People who start to scratch the surface with regard to estate planning often come away with some misconceptions because they have incomplete information. With this in mind, we will draw some distinctions between powers of attorney and living trusts in this blog post.
When you create a power of attorney, you are giving someone else the power to act on your behalf in a legally binding manner. In the field of estate planning, durable powers of attorney are used to account for the possibility of incapacity.
Many elders become incapacitated late in their lives. If you have durable powers of attorney in place, decision-makers of your own choosing will be empowered to act on your behalf if you do become unable to make sound decisions on your own.
With a durable financial power of attorney, you would name someone to handle your financial affairs. However, after you pass away, the power of attorney would no longer be in effect. As a result, the agent that you named in the document would not be empowered to administer your estate.
Plus, if your estate plan consisted of a last will along with durable powers of attorney, the heirs to the estate would not receive their inheritances until after the estate was probated and closed by the court. This can take close to a year, even if the case is relatively uncomplicated.
With a living trust, you can also empower someone to manage your assets in the event of your incapacitation. This would be the disability or successor trustee.
However, the benefits go well beyond the incapacity factor. The successor trustee would in fact be empowered to administer the trust after your passing. As a result, a living trust can provide multiple different benefits. It can act as an incapacity planning tool, but it is also an estate planning device.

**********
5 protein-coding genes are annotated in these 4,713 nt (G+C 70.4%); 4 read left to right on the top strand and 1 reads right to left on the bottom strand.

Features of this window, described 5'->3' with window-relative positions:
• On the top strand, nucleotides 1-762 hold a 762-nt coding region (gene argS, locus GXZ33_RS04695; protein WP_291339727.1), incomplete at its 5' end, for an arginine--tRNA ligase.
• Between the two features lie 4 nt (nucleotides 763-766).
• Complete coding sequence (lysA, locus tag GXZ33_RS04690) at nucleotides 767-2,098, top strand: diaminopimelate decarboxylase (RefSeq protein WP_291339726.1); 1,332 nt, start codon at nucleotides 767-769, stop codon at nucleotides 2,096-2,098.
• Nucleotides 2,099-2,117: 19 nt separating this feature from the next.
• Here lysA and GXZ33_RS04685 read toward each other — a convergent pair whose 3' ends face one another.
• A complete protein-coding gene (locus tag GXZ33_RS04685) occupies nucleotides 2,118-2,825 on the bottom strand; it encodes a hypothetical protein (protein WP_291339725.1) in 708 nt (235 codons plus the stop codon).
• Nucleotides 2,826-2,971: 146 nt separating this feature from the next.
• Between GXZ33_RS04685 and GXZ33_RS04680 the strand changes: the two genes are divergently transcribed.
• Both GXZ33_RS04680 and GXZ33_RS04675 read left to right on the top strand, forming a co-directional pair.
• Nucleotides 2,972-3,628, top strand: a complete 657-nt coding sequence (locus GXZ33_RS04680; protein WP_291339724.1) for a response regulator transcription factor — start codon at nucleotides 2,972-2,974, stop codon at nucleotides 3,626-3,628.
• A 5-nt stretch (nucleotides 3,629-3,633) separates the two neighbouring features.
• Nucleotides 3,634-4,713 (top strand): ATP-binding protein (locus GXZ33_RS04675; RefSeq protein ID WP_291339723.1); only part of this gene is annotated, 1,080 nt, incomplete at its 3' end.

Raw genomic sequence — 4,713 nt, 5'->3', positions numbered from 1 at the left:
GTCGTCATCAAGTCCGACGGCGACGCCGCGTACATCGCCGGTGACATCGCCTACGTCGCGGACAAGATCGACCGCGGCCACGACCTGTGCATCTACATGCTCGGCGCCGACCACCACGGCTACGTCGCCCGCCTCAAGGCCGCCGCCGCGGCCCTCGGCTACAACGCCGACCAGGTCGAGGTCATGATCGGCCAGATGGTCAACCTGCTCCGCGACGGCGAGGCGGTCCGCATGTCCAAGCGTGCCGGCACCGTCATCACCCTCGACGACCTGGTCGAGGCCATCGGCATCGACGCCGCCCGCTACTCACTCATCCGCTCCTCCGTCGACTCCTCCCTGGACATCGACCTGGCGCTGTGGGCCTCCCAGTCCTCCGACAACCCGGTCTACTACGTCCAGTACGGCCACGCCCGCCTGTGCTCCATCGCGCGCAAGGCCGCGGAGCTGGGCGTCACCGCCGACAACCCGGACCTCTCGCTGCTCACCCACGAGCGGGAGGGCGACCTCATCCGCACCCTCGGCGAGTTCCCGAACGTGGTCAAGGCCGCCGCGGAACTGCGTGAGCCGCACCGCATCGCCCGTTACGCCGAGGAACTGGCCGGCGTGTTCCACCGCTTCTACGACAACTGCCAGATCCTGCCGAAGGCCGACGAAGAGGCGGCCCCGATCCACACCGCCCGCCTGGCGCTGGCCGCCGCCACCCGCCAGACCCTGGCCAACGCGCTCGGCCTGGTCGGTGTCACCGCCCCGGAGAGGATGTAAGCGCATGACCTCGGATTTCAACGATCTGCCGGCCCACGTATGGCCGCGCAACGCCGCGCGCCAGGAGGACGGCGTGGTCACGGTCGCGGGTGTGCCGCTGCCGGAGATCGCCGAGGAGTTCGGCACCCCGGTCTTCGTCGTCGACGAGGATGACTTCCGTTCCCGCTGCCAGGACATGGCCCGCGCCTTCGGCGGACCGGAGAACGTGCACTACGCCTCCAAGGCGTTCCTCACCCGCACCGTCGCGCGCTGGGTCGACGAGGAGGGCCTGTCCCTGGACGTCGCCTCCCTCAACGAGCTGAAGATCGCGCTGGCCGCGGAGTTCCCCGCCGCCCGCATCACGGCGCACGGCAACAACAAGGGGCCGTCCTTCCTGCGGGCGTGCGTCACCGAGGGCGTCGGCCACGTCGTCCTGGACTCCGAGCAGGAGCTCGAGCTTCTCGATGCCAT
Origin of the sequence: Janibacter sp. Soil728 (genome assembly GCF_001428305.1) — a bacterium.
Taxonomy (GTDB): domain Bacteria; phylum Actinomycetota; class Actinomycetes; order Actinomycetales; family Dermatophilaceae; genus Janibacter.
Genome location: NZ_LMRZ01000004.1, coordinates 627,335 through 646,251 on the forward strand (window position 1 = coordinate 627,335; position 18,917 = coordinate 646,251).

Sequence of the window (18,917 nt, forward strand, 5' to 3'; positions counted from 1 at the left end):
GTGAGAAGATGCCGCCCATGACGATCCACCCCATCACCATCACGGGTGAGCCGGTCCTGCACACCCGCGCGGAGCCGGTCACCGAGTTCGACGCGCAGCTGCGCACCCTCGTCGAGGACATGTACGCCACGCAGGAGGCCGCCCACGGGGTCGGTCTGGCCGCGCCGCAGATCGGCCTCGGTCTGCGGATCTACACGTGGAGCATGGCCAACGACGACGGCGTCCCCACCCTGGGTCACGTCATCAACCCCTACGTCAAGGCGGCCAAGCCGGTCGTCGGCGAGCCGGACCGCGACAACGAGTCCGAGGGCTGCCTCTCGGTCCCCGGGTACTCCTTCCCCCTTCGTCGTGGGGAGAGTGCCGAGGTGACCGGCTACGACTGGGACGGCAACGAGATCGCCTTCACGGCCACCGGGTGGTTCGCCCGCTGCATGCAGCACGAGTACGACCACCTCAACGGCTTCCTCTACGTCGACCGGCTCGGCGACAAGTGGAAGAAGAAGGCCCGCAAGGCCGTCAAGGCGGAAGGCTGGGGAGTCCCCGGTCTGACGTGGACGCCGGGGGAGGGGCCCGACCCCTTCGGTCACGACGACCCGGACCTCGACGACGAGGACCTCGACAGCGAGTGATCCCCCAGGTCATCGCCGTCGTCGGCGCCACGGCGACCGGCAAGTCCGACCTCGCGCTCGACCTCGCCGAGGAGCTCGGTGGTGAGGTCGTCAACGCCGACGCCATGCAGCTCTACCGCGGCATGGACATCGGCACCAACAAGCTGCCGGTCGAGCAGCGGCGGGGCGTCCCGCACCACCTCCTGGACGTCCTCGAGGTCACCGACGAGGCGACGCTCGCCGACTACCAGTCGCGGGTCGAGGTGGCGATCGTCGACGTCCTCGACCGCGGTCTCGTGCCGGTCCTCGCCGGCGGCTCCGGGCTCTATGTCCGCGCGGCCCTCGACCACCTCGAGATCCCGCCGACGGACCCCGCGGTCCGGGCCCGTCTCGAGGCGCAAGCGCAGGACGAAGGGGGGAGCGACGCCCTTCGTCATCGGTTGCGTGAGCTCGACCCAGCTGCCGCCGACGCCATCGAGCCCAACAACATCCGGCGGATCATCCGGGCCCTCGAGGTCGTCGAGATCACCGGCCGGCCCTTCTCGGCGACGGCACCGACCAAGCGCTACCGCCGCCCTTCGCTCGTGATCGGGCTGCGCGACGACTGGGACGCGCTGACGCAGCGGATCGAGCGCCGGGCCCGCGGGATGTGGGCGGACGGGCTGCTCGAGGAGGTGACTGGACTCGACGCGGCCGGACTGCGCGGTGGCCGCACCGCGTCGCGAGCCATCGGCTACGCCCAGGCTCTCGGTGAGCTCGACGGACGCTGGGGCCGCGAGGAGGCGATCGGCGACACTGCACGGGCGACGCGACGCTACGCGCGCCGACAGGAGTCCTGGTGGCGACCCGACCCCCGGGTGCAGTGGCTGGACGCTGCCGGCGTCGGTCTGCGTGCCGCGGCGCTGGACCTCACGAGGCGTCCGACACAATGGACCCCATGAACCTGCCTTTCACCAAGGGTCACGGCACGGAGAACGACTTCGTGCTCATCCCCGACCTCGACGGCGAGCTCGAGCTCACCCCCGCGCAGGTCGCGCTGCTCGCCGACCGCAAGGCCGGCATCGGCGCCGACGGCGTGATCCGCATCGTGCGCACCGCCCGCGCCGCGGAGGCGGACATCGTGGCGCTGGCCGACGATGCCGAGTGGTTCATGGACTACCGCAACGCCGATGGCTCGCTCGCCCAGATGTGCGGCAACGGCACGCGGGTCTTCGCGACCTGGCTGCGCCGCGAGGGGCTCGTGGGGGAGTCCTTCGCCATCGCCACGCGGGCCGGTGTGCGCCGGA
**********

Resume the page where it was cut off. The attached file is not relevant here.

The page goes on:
In addition to the above, these trusts facilitate asset transfers outside of probate, so the beneficiaries would not have to wait out the process. The trustee would follow your instructions and distribute assets after your passing in a timely and efficient manner.
Free Report on Living Trusts
Now that you have a little bit of information about the versatile value of revocable living trusts, you may want to learn more. We have prepared an in-depth special report on revocable living trusts, and you can access your copy of the report through this website.
This report is free, and you can visit this page to get your copy: Indianapolis Living Trust Report.
Take Direct Action
If you are interested in the possibility of creating a revocable living trust, contact us through this page to set up a free consultation: Indianapolis IN Estate Planning Attorneys.
- 5 Things You Might Not Know About What Happens After Your Death - October 13, 2021
- Estate Planning Lessons the Covid Pandemic Has Taught Us - October 6, 2021
- Can a Charity Be the Beneficiary of a Living Trust? - September 29, 2021